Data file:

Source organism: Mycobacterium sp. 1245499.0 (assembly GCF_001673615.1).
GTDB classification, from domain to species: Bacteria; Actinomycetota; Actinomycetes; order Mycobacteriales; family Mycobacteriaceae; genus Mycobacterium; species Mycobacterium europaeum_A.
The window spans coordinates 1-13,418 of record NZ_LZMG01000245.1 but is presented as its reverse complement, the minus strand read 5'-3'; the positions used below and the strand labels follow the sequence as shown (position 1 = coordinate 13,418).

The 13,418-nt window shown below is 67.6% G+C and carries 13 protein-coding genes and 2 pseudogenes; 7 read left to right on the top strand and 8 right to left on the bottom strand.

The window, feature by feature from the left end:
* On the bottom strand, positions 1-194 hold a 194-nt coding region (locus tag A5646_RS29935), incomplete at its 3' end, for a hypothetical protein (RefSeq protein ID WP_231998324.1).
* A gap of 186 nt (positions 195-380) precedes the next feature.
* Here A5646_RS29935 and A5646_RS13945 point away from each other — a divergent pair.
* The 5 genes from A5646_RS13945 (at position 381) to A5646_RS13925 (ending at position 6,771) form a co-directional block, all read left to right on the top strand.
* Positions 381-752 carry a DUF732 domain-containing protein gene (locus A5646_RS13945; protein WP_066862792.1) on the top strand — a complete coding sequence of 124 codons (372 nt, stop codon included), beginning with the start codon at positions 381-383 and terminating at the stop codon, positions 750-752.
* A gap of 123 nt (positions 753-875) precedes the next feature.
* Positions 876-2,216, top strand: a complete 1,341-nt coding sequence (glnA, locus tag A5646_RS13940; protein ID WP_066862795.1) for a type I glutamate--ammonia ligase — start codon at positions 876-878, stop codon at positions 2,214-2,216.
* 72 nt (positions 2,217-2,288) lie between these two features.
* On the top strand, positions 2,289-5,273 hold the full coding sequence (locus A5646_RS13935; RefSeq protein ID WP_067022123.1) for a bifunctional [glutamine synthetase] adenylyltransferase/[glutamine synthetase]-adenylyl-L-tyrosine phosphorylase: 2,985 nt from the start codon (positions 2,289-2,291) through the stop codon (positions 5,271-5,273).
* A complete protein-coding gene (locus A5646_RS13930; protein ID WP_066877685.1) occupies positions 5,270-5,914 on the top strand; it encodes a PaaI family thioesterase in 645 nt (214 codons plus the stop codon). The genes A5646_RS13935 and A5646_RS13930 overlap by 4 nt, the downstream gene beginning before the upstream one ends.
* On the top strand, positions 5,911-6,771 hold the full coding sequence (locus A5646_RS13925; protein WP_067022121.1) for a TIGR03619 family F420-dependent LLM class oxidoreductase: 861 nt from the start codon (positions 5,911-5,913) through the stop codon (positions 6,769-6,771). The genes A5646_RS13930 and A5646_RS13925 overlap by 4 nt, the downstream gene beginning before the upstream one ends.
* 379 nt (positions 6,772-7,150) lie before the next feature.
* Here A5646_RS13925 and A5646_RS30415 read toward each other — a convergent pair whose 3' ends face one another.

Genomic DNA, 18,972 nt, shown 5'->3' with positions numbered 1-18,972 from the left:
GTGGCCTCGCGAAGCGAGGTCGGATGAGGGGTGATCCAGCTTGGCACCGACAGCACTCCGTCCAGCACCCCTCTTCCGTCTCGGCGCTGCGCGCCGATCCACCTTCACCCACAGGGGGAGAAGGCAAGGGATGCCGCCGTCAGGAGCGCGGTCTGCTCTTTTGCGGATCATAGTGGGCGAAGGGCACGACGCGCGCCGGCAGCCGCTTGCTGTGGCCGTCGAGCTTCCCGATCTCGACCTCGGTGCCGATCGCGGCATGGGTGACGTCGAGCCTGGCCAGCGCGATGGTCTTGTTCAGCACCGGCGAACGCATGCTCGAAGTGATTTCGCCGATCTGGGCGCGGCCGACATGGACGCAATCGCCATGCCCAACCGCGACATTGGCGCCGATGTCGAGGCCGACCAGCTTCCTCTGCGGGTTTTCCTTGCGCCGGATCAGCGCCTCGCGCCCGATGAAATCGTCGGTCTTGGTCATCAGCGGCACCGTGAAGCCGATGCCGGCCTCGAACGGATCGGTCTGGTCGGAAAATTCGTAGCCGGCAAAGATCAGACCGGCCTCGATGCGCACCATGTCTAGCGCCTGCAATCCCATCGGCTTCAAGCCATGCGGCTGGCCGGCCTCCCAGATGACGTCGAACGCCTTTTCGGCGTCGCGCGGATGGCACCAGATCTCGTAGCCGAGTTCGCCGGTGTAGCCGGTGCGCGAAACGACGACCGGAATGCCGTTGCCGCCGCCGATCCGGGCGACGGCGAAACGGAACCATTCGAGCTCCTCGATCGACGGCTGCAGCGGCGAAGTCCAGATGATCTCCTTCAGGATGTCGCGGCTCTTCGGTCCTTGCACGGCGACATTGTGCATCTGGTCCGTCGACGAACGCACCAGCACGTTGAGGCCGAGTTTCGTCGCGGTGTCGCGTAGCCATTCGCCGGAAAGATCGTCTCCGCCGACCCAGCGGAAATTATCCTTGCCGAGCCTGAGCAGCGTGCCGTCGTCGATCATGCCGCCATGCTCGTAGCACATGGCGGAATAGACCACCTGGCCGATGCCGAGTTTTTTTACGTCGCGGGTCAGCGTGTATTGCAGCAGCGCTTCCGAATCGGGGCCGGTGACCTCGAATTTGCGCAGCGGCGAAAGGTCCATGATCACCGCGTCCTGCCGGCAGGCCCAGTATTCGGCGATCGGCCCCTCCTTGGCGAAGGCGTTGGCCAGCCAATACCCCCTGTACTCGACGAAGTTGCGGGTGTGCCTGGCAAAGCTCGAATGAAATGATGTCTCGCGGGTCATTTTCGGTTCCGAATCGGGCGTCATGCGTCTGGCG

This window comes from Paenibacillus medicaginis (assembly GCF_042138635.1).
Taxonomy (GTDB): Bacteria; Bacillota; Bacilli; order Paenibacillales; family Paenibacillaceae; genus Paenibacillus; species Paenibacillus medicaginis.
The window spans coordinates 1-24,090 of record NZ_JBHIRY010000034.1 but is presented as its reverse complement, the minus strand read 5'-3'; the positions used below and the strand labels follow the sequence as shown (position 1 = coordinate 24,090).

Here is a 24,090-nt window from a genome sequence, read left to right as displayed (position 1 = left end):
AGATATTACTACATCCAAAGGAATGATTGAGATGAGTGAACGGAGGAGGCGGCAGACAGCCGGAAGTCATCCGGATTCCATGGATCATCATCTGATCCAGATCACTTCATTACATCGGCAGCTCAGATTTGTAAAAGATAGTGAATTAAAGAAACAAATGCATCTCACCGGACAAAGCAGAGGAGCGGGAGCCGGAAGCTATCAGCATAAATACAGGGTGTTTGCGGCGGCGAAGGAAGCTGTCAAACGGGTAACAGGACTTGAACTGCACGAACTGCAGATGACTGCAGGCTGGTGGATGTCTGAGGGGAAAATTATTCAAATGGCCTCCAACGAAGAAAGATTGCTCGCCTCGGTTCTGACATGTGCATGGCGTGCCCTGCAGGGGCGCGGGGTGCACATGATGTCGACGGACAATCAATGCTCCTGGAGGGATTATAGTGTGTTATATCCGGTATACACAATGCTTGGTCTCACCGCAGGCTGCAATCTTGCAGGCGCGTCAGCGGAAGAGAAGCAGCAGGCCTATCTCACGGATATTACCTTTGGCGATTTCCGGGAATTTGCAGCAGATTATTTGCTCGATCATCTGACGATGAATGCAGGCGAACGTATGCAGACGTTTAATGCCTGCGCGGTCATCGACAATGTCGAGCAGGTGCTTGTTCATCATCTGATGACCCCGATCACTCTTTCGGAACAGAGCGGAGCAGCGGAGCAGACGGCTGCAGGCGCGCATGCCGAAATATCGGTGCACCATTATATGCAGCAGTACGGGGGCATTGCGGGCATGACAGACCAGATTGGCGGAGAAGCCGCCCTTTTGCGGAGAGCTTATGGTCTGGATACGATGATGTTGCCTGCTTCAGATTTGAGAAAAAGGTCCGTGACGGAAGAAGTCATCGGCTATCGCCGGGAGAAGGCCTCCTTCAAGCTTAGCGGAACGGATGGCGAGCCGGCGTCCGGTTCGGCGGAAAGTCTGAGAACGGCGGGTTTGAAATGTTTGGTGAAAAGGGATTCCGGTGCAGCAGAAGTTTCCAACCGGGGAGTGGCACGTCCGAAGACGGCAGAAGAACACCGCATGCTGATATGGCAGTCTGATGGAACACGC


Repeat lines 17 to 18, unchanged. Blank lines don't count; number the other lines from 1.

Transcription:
* 379 nt (positions 6,772-7,150) lie before the next feature.
* Here A5646_RS13925 and A5646_RS30415 read toward each other — a convergent pair whose 3' ends face one another.